AVC: Do you find, having made films for so long, that you begin to see potential subject matter everywhere you look?
AV: I understand that you have to be ready for things to happen all the time. Like in the first scene of my new movie, I go to this man who invites me to see my old house, and he’s a collector. Well, I immediately become a documentary filmmaker again, and I say, “Having that man be my subject is more interesting than anything to do with me.” So okay, I speak about my life, but I speak about many things. If I find something better to speak about, then I do.
AVC: Do you have any plans to make another non-documentary feature at some point in your life?
AV: Not officially. I’m turning into working in a museum or a gallery, to installations, including film and video and movement. So that’s my next, because I’m doing that already for years.
AVC: You’ve been doing a lot more documentary filmmaking in recent years, but there’s always been a documentary element to even your early narrative films. I was wondering if you see much of a distinction between narrative films and documentary films.
AV: It is difficult to make a real distinction. This film has been received in two categories. Two weeks ago in France, we have a ceremony called the Cesar, which is like the French Oscar. There were two films winning. For fiction it was Seraphine, and for documentary it was my film, The Beaches. But there is a union of French critics of cinema, and they gave me the prize of best film, and not documentary. So I’m in between all these things, you know. I don’t know how you saw the film, but it’s not just a documentary, right? But it’s not a fiction either. I try to break the barrier, break the border, and give freedom to film and allow myself to show the painting in the middle. And to speak about people, speak about myself, and then discuss the Cuban Revolution or show images of theater. Showing myself is part of the process, as well as discussing important issues of self-control, of birth control. So I’m trying to open the field of cinema, and not to say “This is that.”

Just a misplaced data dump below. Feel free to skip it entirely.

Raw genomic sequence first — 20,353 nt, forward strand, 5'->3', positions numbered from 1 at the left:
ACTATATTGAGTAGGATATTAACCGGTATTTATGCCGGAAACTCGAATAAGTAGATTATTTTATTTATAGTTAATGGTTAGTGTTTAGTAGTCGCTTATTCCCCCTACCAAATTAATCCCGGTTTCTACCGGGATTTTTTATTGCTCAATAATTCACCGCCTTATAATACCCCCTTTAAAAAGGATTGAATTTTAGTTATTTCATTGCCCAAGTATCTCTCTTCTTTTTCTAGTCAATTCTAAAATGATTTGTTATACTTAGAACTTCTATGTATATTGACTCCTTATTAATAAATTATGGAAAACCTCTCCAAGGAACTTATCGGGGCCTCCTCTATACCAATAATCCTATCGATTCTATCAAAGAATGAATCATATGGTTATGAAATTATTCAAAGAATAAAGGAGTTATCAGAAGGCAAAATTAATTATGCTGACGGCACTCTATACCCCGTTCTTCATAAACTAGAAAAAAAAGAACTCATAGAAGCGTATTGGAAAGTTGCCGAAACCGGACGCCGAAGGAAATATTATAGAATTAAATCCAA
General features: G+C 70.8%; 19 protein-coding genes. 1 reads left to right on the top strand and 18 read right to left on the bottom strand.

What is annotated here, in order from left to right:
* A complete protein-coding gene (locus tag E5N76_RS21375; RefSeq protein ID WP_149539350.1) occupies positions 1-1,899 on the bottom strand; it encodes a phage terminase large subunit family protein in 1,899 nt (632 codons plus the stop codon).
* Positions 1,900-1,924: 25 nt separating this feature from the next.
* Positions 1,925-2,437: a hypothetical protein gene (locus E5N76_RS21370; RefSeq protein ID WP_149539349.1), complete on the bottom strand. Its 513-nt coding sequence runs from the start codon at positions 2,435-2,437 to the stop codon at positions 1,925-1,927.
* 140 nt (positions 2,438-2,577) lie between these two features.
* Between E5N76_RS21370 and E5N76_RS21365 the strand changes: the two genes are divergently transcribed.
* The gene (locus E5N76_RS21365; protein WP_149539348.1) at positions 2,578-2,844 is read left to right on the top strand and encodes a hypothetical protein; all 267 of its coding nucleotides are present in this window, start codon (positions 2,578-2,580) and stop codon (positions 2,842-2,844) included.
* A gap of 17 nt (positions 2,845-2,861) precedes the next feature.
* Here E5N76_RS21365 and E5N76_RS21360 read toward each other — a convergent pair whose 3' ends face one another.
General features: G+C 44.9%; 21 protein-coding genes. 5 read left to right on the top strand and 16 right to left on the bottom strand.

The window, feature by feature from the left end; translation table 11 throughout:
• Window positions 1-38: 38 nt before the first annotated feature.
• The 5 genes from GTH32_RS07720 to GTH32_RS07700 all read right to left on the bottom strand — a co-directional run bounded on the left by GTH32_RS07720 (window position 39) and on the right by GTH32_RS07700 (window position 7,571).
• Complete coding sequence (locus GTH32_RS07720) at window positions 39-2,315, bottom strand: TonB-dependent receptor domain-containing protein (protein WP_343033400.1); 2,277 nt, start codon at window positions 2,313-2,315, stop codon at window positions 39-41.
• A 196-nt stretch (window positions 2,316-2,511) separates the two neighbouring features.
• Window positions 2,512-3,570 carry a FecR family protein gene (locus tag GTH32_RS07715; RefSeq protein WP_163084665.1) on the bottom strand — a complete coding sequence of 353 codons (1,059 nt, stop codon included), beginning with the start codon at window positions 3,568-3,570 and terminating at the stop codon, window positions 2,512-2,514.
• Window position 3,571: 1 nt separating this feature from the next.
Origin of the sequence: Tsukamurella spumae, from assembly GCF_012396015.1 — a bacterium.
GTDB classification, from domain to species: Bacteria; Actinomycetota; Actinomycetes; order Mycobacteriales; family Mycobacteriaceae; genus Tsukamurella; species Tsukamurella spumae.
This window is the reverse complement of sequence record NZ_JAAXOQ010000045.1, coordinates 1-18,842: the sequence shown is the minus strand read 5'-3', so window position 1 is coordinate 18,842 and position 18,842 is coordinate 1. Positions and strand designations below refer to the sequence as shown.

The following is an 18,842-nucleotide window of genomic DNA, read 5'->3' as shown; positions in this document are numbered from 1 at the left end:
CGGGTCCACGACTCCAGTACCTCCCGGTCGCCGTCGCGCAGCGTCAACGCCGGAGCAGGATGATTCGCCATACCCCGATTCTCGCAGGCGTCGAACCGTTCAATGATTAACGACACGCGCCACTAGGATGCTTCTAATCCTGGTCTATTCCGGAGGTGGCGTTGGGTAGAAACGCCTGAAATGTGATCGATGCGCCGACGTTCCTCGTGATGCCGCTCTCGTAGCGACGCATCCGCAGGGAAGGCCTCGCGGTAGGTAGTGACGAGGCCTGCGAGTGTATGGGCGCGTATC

AVC: Did you find on returning to some of the places you filmed when you were younger that you saw them as a filmmaker in much the same way? Did you frame them the same way through the camera?
AV: You know 50 years have passed since La Pointe Courte. Even more. So when I go there, it’s because I’m family with them. I know them, I know their children, their grandchildren. And sometimes it’s like a joke, you know, how they show my film every 10 years and there is always somebody who hasn’t seen it. A grandson or something. I come back there because I like these people. But the choices I made back then were very drastic choices, if you think about the way the cinema was. I think I’ve been following that for years, always trying to search for the shape of cinema, what I call like “cine-writing,” which is screenplay writing plus mise-en-scene. I try to put it all together: The concept of the filming and the editing. The editing is very important for me.